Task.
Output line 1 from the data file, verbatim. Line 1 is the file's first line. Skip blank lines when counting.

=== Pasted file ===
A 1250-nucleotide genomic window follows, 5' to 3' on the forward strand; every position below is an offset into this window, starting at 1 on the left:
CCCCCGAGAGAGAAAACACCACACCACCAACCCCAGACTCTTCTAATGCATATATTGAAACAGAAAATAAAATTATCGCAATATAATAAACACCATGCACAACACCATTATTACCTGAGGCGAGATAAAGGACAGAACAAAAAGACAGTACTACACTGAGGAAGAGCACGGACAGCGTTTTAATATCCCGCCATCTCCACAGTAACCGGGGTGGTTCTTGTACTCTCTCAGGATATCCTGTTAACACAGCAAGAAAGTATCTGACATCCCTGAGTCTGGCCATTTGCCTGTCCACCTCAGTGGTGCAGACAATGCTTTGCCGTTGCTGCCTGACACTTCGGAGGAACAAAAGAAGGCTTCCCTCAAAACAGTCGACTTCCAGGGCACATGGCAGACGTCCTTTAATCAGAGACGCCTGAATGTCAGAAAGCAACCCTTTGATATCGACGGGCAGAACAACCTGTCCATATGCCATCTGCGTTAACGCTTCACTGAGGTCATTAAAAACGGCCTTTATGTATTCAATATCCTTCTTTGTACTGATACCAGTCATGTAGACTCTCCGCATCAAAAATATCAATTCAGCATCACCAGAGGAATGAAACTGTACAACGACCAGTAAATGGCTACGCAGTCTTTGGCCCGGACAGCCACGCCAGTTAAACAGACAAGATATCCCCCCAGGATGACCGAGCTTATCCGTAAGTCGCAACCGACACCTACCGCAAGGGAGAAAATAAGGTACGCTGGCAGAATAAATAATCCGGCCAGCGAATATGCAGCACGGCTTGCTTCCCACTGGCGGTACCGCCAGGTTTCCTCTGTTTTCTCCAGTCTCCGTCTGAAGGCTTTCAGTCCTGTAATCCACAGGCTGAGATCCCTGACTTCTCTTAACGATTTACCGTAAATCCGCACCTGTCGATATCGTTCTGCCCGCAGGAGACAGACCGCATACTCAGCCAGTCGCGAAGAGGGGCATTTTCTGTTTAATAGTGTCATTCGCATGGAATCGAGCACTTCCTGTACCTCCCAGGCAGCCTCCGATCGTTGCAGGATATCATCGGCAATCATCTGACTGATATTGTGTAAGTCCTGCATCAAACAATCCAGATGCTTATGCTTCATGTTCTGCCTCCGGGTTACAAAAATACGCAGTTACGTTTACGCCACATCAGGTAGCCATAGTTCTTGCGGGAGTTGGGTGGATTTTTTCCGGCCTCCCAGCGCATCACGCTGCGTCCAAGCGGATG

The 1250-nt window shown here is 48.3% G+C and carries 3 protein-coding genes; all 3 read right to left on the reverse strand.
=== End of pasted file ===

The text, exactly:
A 1250-nucleotide genomic window follows, 5' to 3' on the forward strand; every position below is an offset into this window, starting at 1 on the left: